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Finally, Law 5414/15 to promote the reduction of the use of polyethylene plastic will come into force in the country from July 1 of this year. The regulation aims to regulate the use of single-use polyethylene (rubber) bags for bags made with non-polluting and reusable alternative biodegradable materials, provided that they are certified by the National Certification Body (ONC) of the National Institute for Standardization and Metrology. (INTN).
Supermarkets, self-services, municipal and private market gondolas, warehouses and businesses in general (retailers and wholesalers) must abide by what is established, otherwise, they are exposed to heavy fines of between 10 and 500 minimum wages.
Starting next month, customers will have various paths in this regard: on the one hand, they will have the option of purchasing –from the establishment– the reusable polyethylene bag (which is thicker), recyclable or biodegradable, or they must bring their own bags, whether made of fabric, tnt, raffia or other material for loading their products.
However, single-use plastic bags may continue to be used only for health or safety issues (food safety), to wrap/contain fresh and/or moist foods such as meat and vegetables, as established in article 9 of the new and postponed law.
Currently and for four years, businesses can charge for single-use polyethylene bags, as established by Resolution No. 353/2017, starting from the fourth bag, on the following scale: small bag, G. 100; medium, G. 150; large, G. 200 and extra large, G. 250.
Meanwhile, there are already guidelines to produce reusable polyethylene bags, certified by the ONC under the Paraguayan Standard for Reusable Bags. In fact, some establishments are already offering this type of packaging. However, work continues on the standard for the production and certification of biodegradable and compostable bags.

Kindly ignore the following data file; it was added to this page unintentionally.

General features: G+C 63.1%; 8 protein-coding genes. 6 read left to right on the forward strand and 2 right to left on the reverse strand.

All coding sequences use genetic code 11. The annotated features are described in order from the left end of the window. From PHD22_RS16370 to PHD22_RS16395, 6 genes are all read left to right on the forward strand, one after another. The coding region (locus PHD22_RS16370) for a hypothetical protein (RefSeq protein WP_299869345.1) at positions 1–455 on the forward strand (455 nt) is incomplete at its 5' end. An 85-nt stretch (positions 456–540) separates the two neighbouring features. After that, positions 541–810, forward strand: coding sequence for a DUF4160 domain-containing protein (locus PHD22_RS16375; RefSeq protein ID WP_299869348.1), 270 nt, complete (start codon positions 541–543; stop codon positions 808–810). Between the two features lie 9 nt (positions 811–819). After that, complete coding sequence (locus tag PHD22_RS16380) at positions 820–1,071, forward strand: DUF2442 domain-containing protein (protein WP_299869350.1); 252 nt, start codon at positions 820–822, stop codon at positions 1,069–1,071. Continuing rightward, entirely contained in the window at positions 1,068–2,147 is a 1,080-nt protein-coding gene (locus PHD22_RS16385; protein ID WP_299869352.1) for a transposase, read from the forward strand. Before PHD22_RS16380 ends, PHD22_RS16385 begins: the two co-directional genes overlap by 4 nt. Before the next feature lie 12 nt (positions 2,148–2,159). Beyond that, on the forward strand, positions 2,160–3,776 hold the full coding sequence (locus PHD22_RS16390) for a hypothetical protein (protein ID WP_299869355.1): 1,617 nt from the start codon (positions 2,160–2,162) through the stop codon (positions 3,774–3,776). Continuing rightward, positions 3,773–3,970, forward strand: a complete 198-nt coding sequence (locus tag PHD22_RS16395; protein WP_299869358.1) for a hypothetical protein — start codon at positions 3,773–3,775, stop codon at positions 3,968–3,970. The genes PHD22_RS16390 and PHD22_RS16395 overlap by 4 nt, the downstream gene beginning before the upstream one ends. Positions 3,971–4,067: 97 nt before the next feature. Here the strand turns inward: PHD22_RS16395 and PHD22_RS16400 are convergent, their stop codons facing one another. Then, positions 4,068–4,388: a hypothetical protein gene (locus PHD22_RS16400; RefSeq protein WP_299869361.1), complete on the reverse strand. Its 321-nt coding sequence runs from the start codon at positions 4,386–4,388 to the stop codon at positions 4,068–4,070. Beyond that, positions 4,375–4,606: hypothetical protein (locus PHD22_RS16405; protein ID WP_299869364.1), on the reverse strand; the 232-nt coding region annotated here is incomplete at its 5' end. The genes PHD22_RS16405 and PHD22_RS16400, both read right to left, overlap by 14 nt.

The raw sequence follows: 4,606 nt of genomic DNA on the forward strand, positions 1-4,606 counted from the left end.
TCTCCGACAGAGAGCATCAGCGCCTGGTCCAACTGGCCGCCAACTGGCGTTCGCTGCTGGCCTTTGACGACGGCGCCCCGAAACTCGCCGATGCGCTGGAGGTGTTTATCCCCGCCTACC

Regarding how much the reusable or eco-friendly polyethylene bags will cost the consumer, these have not yet been disclosed and the possibility of establishing reference prices via ministerial resolution is seen.
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Businesses that use another type of final merchandise storage (such as cardboard boxes) may continue to do so, as long as they are reusable or recyclable. In addition, each establishment must already work on how it will implement the use of the bags. For example, if I enter a supermarket, they must tell me if I can move with the bag inside the facilities, or if I have to leave it in a specific sector and then go to the checkout.
Businesses cannot deny the customer the entry of a bag that bears another logo. This type of incident related to access can be reported to the Secretary of Consumer Protection. Regarding control, compliance with the law and execution of sanctions will be in charge of the Ministry of Industry and Commerce (MIC).
Currently, there are approximately 40 companies that manufacture single-use polyethylene bags, most of them being able to produce certified reusable polyethylene bags, with four companies currently certified and nine in the process of being certified by the INTN. Also, some firms already produce biodegradable bags and are waiting for the relevant standard and certification, according to data provided by the Ministry of Industry and Commerce, Vice Ministry of Commerce and General Directorate of Domestic Trade.
They will become history
The regulation, whose entry into force has been delayed, comes into force in our country with the aim of responding to the various problems caused by the misuse (under the culture of throwing away) of disposable polyethylene plastic bags to the environment and consequently, to the quality of life of people. Starting this June, an awareness campaign has been announced for merchants and consumers about the law and its scope.
It is noteworthy that the Court of Appeals processed an amparo filed by a group and even summoned the MIC to comply with the lengthy law in 2020. However, the entity went to the Executive and requested an extension for its implementation. Thus, in October of last year it was resolved that while the health emergency law lasted, it would not be in force and therefore it will come into force in July of this year.
The fines for businesses that break the law range from 10 to 500 daily wages, that is, from G. 840,340 to G. 42,170,000.